One of my priorities is providing a caring and supportive space to help you cope with and resolve difficulties in your life. This includes demonstrating unconditional positive support to facilitate a connection in which you feel at ease sharing your truest thoughts, beliefs, and personal experiences. At the same time, I am a results-oriented therapist. This means that I will assist you in identifying meaningful goals that you would like to achieve, and then we will carry out a systematic approach in order to achieve those goals. In sessions with me you will experience a sense of structure and purpose. The principal treatment methods that I utilize include: Cognitive Behavioral Therapy (CBT), Mindfulness-Based Stress Reduction (as well as other forms of mindfulness), and Solution Focused Therapy.
Master of Science degree in College Counseling and Student Development, University of North Carolina at Greensboro, Counseling and Educational Development program
Bachelor of Science degree in Human Development and Family Studies,University of North Carolina at Greensboro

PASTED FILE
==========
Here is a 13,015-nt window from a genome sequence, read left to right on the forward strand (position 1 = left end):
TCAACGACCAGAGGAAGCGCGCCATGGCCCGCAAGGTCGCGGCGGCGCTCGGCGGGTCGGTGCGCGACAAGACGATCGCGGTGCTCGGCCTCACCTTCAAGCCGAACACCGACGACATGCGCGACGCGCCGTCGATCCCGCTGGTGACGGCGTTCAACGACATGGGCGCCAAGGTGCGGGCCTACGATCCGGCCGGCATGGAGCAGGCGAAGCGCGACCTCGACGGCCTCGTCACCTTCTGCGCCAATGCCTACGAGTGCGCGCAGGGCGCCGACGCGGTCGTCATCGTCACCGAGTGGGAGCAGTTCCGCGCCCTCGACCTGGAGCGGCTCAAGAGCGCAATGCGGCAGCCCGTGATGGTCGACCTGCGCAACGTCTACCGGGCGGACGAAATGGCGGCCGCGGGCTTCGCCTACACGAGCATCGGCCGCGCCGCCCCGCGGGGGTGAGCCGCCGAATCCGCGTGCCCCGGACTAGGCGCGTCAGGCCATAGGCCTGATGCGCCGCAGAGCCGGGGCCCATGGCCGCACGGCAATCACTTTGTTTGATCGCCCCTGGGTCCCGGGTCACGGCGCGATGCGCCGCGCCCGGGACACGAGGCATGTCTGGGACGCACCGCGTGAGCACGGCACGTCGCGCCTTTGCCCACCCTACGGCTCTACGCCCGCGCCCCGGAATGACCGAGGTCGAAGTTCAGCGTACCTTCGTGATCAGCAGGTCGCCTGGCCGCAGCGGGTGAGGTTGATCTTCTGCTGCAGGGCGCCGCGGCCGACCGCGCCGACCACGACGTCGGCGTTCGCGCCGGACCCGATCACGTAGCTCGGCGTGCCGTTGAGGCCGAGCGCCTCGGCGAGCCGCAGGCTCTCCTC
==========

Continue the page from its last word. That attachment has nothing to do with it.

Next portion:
For the past several years I worked as an Outpatient Therapist where I treated a wide variety of clients in individual, family, couples, and group counseling formats. I also completed a two-semester internship as a counselor at Wake Forest University’s Counseling Center (2014-2015) where I treated college aged students suffering from a wide variety of mental health concerns. Additionally, I have completed training in Basic and Advanced Motivational Interviewing, as well as underwent training in Mindfulness Based Stress Reduction. I am currently working towards my certification as a Cognitive Behavioral Therapy (CBT) therapist from the Beck Institute.
Blue Cross Blue Shield (excluding Blue Home with UNC Health Alliance and HMO plans)
Motivation and Why It’s Overrated
In this article I’d like to present an unconventional view of motivation… and even make an argument for why the apparent need for it is over-rated. Many people have the underlying belief that in order to engage in difficult tasks they need…
Healthy vs. Unhealthy Worry
One question that I commonly hear in-session is, “At what point does worrying and stress become unhealthy?” It’s an interesting question, because it implies that there is a certain level of worry and stress that IS healthy. I think this implication is…